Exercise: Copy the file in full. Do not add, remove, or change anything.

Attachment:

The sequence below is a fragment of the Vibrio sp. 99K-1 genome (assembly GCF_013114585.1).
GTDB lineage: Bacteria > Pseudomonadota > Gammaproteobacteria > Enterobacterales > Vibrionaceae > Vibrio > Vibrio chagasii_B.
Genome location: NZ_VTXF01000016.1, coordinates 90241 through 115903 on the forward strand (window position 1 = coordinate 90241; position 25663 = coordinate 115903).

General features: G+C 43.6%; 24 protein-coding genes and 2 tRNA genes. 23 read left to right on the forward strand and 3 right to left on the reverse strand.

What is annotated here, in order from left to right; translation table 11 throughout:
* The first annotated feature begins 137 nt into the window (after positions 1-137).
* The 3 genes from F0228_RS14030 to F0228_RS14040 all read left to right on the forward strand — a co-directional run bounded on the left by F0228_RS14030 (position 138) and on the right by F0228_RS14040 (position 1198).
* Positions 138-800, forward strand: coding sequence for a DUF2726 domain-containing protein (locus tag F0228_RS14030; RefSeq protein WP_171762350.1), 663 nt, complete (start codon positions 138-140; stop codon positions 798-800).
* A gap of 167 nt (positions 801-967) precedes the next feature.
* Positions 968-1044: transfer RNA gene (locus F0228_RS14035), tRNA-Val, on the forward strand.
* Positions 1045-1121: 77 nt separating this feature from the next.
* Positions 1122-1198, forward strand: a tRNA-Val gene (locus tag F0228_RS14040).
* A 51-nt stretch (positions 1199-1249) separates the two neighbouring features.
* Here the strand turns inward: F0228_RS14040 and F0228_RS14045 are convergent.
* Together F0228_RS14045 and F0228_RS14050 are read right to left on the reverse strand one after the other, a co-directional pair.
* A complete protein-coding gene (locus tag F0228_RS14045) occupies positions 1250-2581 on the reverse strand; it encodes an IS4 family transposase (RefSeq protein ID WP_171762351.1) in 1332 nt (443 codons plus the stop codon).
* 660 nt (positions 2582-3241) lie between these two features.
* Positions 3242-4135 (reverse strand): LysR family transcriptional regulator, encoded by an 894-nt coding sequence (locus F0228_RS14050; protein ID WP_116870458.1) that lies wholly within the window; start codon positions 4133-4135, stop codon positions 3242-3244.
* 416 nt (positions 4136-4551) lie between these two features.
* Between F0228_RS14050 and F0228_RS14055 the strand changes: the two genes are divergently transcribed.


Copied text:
The sequence below is a fragment of the Vibrio sp. 99K-1 genome (assembly GCF_013114585.1).
GTDB lineage: Bacteria > Pseudomonadota > Gammaproteobacteria > Enterobacterales > Vibrionaceae > Vibrio > Vibrio chagasii_B.
Genome location: NZ_VTXF01000016.1, coordinates 90241 through 115903 on the forward strand (window position 1 = coordinate 90241; position 25663 = coordinate 115903).

General features: G+C 43.6%; 24 protein-coding genes and 2 tRNA genes. 23 read left to right on the forward strand and 3 right to left on the reverse strand.

What is annotated here, in order from left to right; translation table 11 throughout:
* The first annotated feature begins 137 nt into the window (after positions 1-137).
* The 3 genes from F0228_RS14030 to F0228_RS14040 all read left to right on the forward strand — a co-directional run bounded on the left by F0228_RS14030 (position 138) and on the right by F0228_RS14040 (position 1198).
* Positions 138-800, forward strand: coding sequence for a DUF2726 domain-containing protein (locus tag F0228_RS14030; RefSeq protein WP_171762350.1), 663 nt, complete (start codon positions 138-140; stop codon positions 798-800).
* A gap of 167 nt (positions 801-967) precedes the next feature.
* Positions 968-1044: transfer RNA gene (locus F0228_RS14035), tRNA-Val, on the forward strand.
* Positions 1045-1121: 77 nt separating this feature from the next.
* Positions 1122-1198, forward strand: a tRNA-Val gene (locus tag F0228_RS14040).
* A 51-nt stretch (positions 1199-1249) separates the two neighbouring features.
* Here the strand turns inward: F0228_RS14040 and F0228_RS14045 are convergent.
* Together F0228_RS14045 and F0228_RS14050 are read right to left on the reverse strand one after the other, a co-directional pair.
* A complete protein-coding gene (locus tag F0228_RS14045) occupies positions 1250-2581 on the reverse strand; it encodes an IS4 family transposase (RefSeq protein ID WP_171762351.1) in 1332 nt (443 codons plus the stop codon).
* 660 nt (positions 2582-3241) lie between these two features.
* Positions 3242-4135 (reverse strand): LysR family transcriptional regulator, encoded by an 894-nt coding sequence (locus F0228_RS14050; protein ID WP_116870458.1) that lies wholly within the window; start codon positions 4133-4135, stop codon positions 3242-3244.
* 416 nt (positions 4136-4551) lie between these two features.
* Between F0228_RS14050 and F0228_RS14055 the strand changes: the two genes are divergently transcribed.